Perhaps the key difference between art and science is the nature of their standards. Some like to say that science has more objective standards, while art is more subjective. But again, this may only be superficially true. Great art is considered great for a reason, namely, its ability to resonate with people in an interesting or meaningful way. While the standard for great art exists primarily within human beings, its inner locus doesn’t mean it’s not real or reproducible. Similarly, it may be hard to scientifically measure how humans experience the taste of a given food, but this doesn’t negate our shared understanding of what it tastes like.
In light of the above, it may be most accurate to see scientific criteria as more explicit and clearly defined, while artistic criteria are more implicit and experiential. In Jungian parlance, scientific standards are more extraverted (i.e., revealed), artistic standards more introverted (i.e., concealed). In particular, we might associate science with Extraverted Thinking (Te) and art with its typological complement, Introverted Feeling (Fi). We’d thus expect to see more Te types (i.e., TJs) pursuing science and more Fi types (i.e., FPs) in the arts. In some cases, the reverse can also hold true, due in part to the allure of the inferior function.
Straddling Art & Science
There’s also a world of investigative and creative opportunities straddling the border of art and science, namely, fields like religion, philosophy, and personality psychology. While some NFPs and NTJs may seek to unite their Fi and Te functions in these fields, they are particularly attractive to NTPs and NFJs. This is because neither Ti nor Fe fit squarely into the traditional molds of art or science. For all intents and purposes, Ti and Fe are equally left and right-brained and are thus drawn to careers that simultaneously engage both hemispheres.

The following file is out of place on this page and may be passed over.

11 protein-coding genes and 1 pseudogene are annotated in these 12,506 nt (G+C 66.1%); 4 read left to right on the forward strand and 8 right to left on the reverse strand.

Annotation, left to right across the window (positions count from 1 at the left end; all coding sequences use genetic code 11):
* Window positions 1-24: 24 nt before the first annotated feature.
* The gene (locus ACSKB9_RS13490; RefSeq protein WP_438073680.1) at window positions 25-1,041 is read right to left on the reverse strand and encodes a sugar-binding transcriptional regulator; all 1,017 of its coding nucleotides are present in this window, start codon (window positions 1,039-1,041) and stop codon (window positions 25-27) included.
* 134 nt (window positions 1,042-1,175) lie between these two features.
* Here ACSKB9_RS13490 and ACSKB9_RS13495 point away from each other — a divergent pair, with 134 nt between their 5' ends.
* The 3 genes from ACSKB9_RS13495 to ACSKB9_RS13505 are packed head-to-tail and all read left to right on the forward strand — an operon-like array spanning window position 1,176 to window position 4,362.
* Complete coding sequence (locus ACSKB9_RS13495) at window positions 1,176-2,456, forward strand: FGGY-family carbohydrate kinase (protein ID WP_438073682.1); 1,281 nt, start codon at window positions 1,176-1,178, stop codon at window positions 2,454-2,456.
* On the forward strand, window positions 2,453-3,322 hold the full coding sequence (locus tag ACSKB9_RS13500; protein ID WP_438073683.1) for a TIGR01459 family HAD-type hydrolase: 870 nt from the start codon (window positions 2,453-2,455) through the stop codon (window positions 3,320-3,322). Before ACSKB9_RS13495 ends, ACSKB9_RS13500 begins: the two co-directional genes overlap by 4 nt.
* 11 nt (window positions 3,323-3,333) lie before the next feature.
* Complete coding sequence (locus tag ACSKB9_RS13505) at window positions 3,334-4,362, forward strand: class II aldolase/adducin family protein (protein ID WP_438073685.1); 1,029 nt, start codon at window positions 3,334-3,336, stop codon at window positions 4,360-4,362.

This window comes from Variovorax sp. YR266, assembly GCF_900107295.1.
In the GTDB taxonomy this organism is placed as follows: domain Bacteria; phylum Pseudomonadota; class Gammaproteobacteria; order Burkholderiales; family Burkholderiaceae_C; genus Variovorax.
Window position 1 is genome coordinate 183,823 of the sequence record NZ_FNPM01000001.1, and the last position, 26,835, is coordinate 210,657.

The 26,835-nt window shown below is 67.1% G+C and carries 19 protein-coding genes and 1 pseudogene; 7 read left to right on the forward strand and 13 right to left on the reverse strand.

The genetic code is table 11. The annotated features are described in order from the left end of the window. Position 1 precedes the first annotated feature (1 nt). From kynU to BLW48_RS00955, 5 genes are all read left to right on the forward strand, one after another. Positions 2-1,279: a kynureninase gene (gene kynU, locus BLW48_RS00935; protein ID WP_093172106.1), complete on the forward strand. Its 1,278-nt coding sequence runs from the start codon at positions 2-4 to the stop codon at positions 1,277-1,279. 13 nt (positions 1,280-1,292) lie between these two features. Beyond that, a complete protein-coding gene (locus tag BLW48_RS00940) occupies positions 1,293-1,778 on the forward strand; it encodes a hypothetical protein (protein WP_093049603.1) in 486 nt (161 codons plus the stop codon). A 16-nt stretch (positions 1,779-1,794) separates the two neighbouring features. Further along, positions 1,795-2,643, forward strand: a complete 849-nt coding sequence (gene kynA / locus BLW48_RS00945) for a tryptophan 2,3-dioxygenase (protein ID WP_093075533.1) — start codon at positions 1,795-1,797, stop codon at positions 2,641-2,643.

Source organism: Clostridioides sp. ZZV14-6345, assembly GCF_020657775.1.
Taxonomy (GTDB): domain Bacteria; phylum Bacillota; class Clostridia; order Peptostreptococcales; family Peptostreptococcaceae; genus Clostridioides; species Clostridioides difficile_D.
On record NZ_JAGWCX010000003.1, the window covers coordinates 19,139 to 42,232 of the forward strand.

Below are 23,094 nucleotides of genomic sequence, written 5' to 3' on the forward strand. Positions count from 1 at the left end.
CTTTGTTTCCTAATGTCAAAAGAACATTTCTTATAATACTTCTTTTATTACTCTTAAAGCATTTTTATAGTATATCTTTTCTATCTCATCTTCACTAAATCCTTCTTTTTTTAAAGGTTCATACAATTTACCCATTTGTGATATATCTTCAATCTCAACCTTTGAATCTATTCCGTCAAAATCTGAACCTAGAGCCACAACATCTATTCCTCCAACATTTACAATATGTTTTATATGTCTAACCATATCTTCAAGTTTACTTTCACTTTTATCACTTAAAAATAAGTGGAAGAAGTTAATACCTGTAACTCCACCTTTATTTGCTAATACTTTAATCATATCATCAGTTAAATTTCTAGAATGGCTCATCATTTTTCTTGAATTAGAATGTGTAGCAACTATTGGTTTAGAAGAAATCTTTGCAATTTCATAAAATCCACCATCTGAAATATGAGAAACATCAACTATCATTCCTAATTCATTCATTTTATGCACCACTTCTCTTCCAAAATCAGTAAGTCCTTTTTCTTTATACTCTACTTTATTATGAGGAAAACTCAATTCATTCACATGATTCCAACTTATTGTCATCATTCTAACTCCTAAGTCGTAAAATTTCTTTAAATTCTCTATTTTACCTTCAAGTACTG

One problem NTPs and NFJs commonly encounter is most universities and organizations operate according to Te protocols. So even if these personality types are confident about their college major, they may struggle to stay interested because of the way the program is being run and organized. In other words, they experience a personality – environment mismatch. Rather than making room for implicit logic (Ti) and explicit feeling (Fe), universities seem partial to the use of explicit logic (Te) coupled with implicit feeling (Fi).
All personality types seek a career path that allows them to utilize their preferred methods and standards (e.g., Ti, Te, Fi, or Fe), but also carries the promise of integrating their non-dominant functions. In the case of INFJs, for example, it’s not merely a matter of engaging their Ni, but also finding ways to incorporate Fe, Ti and Se.
While the desire to integrate our non-dominant functions is both normal and healthy, it can introduce additional conflict. Not only do we experience tensions from without, but also from within by way of our own functions. So even if an INFP is predominantly an artist (Fi), she may find herself intrigued by science (Te) and unsure of how to reconcile the two. This may inspire a search for an intermediary bridge, one which allows both needs to be met simultaneously. While one might argue that fields like psychology or philosophy are intermediaries between art and science, the solution to integrating opposing functions is often more subtle. In some cases, a shift in attitude or perspective may be most beneficial. This is not to downplay the value of finding the right career, but to remind us that psychological integration is just as much an art as a science.
If you’re an Intuitive wanting to better understand your personality, career path, and much more, be sure to explore our online course: Finding Your Path as an INFP, INTP, ENFP or ENTP.